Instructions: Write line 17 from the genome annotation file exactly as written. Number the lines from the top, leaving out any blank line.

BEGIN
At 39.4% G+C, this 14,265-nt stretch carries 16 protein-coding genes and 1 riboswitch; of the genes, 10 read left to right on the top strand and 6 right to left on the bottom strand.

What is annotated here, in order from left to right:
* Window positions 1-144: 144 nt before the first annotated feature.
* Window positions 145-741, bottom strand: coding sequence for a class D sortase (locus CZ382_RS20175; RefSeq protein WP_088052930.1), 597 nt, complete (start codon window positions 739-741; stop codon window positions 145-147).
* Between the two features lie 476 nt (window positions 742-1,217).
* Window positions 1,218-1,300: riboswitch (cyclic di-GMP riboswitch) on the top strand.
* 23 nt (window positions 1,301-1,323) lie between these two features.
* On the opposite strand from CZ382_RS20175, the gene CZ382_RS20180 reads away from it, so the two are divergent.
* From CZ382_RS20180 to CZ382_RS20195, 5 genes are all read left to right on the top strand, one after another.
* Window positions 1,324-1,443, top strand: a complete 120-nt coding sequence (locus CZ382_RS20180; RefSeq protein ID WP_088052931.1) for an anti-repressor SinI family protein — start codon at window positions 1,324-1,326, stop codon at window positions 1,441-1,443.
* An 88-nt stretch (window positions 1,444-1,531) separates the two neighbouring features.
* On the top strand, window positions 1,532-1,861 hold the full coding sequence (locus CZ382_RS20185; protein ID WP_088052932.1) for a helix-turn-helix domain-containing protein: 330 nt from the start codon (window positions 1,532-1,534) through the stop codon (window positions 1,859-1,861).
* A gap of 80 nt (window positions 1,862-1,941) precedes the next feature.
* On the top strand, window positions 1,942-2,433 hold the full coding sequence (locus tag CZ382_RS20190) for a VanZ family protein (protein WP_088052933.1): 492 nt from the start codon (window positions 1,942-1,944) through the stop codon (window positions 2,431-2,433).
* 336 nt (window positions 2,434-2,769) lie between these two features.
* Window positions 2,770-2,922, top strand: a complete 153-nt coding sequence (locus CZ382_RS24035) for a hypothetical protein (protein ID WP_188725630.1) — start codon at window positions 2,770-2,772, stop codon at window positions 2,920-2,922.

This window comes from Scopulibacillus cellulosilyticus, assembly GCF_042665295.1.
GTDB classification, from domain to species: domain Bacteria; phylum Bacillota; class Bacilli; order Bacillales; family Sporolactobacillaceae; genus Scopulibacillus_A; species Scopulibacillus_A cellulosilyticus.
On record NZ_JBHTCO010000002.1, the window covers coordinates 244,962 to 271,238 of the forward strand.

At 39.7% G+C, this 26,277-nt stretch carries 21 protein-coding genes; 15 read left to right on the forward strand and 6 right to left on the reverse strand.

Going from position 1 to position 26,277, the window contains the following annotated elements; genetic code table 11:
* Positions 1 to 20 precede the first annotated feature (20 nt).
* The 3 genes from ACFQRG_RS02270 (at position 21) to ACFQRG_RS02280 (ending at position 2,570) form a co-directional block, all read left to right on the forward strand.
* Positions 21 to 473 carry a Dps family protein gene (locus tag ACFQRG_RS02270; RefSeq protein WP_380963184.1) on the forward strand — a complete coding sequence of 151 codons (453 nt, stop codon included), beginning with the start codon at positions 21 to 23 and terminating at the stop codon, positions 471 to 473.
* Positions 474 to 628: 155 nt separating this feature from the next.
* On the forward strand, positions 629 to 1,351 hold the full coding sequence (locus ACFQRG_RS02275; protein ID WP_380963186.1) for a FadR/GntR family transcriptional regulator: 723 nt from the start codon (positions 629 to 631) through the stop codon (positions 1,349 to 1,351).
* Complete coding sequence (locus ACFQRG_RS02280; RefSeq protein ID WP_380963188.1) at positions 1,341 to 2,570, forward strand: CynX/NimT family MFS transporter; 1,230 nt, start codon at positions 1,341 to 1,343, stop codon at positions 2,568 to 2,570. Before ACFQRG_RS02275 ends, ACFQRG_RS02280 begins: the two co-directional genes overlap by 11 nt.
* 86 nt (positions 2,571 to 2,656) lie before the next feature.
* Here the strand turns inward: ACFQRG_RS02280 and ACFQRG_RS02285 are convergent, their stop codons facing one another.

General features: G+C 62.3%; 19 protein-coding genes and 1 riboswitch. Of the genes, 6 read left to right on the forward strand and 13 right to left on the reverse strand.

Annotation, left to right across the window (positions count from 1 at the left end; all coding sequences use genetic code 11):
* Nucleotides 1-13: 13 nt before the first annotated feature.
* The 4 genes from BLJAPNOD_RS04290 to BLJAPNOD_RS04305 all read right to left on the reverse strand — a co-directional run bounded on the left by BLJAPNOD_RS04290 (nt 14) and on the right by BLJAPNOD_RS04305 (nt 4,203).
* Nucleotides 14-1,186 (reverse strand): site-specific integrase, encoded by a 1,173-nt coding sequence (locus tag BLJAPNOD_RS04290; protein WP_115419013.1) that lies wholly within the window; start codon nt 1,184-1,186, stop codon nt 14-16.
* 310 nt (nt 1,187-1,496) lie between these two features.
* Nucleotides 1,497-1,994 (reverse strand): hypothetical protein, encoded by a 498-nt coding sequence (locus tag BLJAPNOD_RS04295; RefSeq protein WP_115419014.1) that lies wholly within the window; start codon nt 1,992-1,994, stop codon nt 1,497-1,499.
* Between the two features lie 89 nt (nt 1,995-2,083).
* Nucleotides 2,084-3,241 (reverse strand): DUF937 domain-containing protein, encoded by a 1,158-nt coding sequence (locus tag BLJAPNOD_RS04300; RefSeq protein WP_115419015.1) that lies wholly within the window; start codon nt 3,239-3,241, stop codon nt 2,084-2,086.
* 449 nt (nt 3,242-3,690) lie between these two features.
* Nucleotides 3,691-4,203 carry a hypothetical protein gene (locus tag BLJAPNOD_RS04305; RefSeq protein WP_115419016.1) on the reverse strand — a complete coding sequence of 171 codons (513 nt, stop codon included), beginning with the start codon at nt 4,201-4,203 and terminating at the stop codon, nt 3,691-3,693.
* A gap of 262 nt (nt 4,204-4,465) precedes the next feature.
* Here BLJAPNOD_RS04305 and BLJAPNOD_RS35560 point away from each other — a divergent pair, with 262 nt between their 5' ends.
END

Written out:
This window comes from Scopulibacillus cellulosilyticus, assembly GCF_042665295.1.